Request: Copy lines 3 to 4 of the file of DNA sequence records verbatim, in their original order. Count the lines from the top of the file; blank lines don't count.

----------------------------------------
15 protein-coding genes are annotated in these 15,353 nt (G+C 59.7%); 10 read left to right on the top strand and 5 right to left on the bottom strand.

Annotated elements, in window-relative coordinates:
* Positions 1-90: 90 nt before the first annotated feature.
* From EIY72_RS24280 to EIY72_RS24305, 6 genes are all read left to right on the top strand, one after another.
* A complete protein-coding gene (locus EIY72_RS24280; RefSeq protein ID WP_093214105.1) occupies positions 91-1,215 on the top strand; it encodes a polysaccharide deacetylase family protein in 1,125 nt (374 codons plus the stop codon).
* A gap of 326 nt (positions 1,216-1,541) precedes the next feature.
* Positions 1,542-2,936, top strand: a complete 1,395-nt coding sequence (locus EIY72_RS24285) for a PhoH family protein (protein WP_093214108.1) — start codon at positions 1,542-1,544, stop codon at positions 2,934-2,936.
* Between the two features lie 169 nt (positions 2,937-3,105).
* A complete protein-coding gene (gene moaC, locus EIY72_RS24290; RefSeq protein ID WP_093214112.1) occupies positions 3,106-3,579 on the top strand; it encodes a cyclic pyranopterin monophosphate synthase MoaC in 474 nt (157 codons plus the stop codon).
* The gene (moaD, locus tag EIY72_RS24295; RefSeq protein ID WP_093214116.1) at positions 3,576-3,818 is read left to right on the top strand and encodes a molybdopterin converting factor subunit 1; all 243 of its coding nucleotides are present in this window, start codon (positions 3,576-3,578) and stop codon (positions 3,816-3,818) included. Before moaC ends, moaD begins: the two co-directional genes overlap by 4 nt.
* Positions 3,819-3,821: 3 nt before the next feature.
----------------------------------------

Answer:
* Positions 1-90: 90 nt before the first annotated feature.
* From EIY72_RS24280 to EIY72_RS24305, 6 genes are all read left to right on the top strand, one after another.